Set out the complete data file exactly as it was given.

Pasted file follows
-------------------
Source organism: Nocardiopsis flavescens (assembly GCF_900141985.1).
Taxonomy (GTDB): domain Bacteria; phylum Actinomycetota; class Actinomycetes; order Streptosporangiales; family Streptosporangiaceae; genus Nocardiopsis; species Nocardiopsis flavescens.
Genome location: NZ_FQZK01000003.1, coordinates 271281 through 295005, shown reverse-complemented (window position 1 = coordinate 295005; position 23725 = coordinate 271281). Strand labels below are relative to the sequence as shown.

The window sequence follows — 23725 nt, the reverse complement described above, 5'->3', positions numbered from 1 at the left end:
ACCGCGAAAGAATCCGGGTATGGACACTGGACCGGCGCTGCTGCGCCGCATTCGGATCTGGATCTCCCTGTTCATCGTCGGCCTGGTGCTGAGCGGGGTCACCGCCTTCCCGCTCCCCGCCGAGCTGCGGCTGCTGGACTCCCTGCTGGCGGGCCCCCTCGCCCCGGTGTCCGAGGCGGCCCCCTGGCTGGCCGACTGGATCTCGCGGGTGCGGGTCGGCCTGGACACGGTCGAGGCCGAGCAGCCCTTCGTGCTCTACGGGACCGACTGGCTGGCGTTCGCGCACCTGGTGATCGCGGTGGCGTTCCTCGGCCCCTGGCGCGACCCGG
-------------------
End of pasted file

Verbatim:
Source organism: Nocardiopsis flavescens (assembly GCF_900141985.1).
Taxonomy (GTDB): domain Bacteria; phylum Actinomycetota; class Actinomycetes; order Streptosporangiales; family Streptosporangiaceae; genus Nocardiopsis; species Nocardiopsis flavescens.
Genome location: NZ_FQZK01000003.1, coordinates 271281 through 295005, shown reverse-complemented (window position 1 = coordinate 295005; position 23725 = coordinate 271281). Strand labels below are relative to the sequence as shown.

The window sequence follows — 23725 nt, the reverse complement described above, 5'->3', positions numbered from 1 at the left end:
ACCGCGAAAGAATCCGGGTATGGACACTGGACCGGCGCTGCTGCGCCGCATTCGGATCTGGATCTCCCTGTTCATCGTCGGCCTGGTGCTGAGCGGGGTCACCGCCTTCCCGCTCCCCGCCGAGCTGCGGCTGCTGGACTCCCTGCTGGCGGGCCCCCTCGCCCCGGTGTCCGAGGCGGCCCCCTGGCTGGCCGACTGGATCTCGCGGGTGCGGGTCGGCCTGGACACGGTCGAGGCCGAGCAGCCCTTCGTGCTCTACGGGACCGACTGGCTGGCGTTCGCGCACCTGGTGATCGCGGTGGCGTTCCTCGGCCCCTGGCGCGACCCGG